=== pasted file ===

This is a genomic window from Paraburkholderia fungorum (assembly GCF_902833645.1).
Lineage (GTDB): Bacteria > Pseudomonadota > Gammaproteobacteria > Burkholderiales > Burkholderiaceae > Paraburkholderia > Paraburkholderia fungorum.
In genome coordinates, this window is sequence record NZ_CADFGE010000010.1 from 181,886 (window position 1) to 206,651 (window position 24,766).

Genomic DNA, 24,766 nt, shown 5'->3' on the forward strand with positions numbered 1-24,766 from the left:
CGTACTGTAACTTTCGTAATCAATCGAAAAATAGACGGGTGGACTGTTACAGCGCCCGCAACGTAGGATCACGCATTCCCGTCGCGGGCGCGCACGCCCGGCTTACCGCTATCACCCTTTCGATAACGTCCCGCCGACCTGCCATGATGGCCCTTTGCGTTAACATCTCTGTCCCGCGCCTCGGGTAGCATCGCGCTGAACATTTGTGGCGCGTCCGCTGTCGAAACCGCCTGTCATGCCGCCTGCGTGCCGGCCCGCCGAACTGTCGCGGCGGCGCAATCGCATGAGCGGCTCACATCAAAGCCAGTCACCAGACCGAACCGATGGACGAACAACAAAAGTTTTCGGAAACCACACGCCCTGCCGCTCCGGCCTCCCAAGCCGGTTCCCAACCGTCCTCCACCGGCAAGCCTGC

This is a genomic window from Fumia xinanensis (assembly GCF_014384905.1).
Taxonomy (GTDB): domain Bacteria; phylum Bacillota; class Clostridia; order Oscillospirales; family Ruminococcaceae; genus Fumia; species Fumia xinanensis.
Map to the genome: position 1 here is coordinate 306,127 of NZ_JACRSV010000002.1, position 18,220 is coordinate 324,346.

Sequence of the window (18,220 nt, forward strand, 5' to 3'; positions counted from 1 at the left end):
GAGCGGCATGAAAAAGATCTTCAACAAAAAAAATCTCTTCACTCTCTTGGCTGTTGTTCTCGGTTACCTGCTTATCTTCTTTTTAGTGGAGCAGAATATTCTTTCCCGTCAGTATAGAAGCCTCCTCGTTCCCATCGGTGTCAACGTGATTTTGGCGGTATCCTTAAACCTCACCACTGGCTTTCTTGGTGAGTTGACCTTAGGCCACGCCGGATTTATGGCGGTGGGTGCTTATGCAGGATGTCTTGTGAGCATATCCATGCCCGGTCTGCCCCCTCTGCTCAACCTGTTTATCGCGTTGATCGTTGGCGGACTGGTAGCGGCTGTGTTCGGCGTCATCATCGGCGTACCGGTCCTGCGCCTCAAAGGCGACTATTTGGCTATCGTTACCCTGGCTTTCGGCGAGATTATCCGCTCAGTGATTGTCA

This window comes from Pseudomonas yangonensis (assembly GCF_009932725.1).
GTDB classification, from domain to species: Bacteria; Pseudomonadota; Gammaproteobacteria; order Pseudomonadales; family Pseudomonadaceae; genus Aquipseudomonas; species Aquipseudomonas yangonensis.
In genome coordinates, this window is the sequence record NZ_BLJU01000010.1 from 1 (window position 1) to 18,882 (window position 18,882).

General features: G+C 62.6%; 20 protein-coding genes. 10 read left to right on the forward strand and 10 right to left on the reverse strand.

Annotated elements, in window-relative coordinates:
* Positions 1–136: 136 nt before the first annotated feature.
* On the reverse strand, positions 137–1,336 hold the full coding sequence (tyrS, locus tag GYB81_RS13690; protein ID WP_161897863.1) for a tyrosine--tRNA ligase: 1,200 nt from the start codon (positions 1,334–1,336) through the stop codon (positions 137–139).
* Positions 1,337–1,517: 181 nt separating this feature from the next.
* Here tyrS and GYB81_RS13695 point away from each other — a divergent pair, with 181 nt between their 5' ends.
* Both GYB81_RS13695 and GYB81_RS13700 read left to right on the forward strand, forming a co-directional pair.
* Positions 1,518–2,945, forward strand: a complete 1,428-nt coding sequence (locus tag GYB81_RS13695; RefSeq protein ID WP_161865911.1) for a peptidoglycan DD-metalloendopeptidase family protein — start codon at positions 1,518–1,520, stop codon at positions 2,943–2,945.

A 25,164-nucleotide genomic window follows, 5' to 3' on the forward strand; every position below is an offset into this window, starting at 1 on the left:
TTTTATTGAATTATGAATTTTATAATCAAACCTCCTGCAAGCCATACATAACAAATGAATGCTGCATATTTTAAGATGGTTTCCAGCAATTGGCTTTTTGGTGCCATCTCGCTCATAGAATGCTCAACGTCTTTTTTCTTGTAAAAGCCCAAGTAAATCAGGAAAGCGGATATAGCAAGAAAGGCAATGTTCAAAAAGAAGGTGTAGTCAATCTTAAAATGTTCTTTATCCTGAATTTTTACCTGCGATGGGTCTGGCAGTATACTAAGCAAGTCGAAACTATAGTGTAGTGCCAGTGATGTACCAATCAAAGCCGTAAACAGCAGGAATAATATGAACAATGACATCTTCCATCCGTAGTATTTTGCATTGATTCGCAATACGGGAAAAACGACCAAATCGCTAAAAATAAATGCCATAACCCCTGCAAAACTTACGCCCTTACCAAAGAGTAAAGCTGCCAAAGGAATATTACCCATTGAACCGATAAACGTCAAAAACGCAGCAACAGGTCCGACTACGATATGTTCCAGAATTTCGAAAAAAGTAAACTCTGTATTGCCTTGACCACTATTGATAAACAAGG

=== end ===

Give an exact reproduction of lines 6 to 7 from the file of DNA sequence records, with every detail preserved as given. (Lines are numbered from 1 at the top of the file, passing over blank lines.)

This is a genomic window from Fumia xinanensis (assembly GCF_014384905.1).
Taxonomy (GTDB): domain Bacteria; phylum Bacillota; class Clostridia; order Oscillospirales; family Ruminococcaceae; genus Fumia; species Fumia xinanensis.